PacWest is helping regulators make their case for bolstering US banks

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A regional lender in Beverly Hills may have helped regulators bolster the case they plan to make Thursday to shore up banks across the US.

PacWest (PACW), which had been struggling to recover from the downfall of Silicon Valley Bank in March, on Tuesday said it found a rescuer in Banc of California (BANC). The two plan to combine with $400 million in financing from private equity firms Warburg Pincus and Centerbridge.

The announcement was a fresh reminder that the turmoil that started in the spring is still not over for the banking industry, which still faces questions about its strength as lenders struggle with high interest rates, rising funding costs, and declining profitability.

PacWest stock declined 27% Tuesday and then soared 25% Wednesday morning.

The fresh volatility may come in handy for regulators as the Federal Reserve, the Federal Deposit Insurance Corporation, and the Office of the Comptroller of the Currency try to sell a complex overhaul of new capital standards for banks on Thursday.

They argue the changes are needed to make lenders stronger, more resilient, and better prepared for shocks like the crisis of this spring, when the failures of Silicon Valley Bank, Signature Bank, and First Republic triggered deposit withdrawals across the banking world. PacWest, caught up in that panic, sold assets to bolster its liquidity and capital strength.

The new capital proposals are expected to face pushback from the banking industry, which argues that lenders are much more resilient than they were during the 2008-09 financial crisis and that higher requirements could restrict lending.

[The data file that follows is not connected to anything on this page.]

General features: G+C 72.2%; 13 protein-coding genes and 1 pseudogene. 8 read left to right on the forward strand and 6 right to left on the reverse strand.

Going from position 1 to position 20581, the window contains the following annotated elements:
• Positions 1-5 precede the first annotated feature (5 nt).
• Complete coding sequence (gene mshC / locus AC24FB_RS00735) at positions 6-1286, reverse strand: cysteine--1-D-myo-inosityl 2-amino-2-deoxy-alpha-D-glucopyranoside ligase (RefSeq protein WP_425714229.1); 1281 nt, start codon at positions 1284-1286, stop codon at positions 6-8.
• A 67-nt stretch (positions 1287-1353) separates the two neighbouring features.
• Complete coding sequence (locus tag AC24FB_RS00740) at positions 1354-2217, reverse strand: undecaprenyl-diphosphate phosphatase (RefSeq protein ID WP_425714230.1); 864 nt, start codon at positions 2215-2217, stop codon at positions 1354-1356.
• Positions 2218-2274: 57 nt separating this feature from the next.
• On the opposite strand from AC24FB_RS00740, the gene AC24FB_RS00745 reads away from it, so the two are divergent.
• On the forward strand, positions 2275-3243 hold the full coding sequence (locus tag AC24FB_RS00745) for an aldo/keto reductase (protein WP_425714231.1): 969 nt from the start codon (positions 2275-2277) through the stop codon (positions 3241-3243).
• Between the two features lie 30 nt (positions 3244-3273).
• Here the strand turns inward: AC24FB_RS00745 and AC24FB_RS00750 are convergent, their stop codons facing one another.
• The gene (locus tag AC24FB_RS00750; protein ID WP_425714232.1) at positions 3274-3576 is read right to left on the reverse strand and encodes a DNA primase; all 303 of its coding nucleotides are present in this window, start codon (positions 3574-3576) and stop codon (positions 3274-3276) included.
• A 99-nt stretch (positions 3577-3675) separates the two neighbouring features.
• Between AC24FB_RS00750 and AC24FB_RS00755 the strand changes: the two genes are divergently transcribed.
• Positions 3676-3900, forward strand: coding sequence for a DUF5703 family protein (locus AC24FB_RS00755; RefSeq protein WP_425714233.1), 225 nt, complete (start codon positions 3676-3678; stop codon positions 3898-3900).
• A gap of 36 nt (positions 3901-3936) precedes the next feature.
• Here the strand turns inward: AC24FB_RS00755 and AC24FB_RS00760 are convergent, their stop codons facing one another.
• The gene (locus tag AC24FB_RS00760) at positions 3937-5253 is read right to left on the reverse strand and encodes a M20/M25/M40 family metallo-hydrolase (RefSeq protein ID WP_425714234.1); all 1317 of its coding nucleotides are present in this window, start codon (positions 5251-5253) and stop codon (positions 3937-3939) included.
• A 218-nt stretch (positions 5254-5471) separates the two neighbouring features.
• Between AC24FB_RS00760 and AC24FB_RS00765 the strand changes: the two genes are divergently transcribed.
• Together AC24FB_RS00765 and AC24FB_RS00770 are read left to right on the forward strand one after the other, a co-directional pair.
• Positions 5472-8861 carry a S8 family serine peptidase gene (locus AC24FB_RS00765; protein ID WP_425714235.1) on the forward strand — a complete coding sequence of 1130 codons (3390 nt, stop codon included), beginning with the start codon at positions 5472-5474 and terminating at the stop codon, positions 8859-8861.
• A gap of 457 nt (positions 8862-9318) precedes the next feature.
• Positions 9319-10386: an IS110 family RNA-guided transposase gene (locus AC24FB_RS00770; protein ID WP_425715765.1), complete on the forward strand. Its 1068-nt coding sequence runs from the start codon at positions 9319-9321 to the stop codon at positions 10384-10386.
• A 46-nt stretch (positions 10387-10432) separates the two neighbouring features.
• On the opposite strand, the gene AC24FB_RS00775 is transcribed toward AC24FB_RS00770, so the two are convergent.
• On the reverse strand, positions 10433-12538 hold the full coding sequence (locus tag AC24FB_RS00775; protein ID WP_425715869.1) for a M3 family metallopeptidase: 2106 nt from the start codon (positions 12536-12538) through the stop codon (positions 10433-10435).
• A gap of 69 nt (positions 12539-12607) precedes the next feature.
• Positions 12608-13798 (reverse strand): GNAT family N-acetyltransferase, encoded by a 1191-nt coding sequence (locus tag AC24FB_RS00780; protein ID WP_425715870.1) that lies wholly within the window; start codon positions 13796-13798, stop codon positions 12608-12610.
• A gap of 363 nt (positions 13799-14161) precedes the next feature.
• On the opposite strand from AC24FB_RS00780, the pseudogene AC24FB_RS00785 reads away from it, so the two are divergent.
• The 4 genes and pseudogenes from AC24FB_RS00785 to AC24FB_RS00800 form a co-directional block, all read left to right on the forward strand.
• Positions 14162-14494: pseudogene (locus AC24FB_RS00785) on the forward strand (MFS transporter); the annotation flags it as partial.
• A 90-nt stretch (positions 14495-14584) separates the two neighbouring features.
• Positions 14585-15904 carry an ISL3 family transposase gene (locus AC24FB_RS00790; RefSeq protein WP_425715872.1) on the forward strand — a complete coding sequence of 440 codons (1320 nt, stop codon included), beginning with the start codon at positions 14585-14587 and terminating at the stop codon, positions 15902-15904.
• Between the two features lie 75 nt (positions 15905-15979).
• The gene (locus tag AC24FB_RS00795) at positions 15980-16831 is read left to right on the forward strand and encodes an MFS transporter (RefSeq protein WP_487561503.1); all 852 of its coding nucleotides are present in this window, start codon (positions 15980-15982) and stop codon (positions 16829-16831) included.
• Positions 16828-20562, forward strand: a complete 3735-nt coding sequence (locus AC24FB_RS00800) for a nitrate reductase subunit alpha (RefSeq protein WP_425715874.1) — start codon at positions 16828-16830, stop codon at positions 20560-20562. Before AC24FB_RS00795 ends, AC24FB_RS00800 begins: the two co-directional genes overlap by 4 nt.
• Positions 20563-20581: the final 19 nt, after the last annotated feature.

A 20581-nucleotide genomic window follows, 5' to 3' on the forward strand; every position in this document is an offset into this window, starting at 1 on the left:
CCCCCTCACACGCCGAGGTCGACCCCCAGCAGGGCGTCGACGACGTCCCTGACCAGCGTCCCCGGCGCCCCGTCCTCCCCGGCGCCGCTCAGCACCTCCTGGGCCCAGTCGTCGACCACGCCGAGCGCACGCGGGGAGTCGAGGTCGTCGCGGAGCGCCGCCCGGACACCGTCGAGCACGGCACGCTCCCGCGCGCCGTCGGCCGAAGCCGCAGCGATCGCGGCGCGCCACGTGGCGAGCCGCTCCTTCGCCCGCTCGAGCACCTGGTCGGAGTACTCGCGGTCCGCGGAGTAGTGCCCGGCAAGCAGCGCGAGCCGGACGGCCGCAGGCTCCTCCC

Read more: How to get a personal loan with bad credit

Federal Reserve Board of Governors Vice Chair for Supervision Michael Barr testifies before Congress.

Federal Reserve’s vice chair for supervision, Michael Barr. (Andrew Harnik/AP Photo)

Fed vice chair for supervision Michael Barr said earlier this month that the Fed would principally raise capital requirements for the largest, most complex banks. The biggest institutions will be asked to hold an additional 2 percentage points of capital — or an additional $2 of capital for every $100 of risk-weighted assets. Capital is the buffer banks have to hold to absorb future losses.

He also said regulators would widen the scope of the new rules to institutions with as few as $100 billion in assets, meaning roughly 30 banks would be subject to them. The combined PacWest and Banc of California would be under that cap, based on their combined assets of $36 billion.

‘Risk weights’

These changes are part of the US version of an international accord known as Basel III that was developed following the 2008 crisis by the Basel Committee on Banking Supervision.

The goal of that committee — which was convened by the Bank for International Settlements in Basel, Switzerland — was to set global regulatory capital standards so that banks would have enough in reserve to survive crises. The last version of this accord was agreed to in 2017, but plans to roll it out in the US were delayed by the COVID-19 pandemic.

A key component of the revised rules will be a series of so-called “risk weights” applied to various assets banks hold. The riskier the assets are, the more capital banks will be required to set aside to absorb any future losses. Those assets can range from Treasuries and mortgages to derivatives and cryptocurrencies.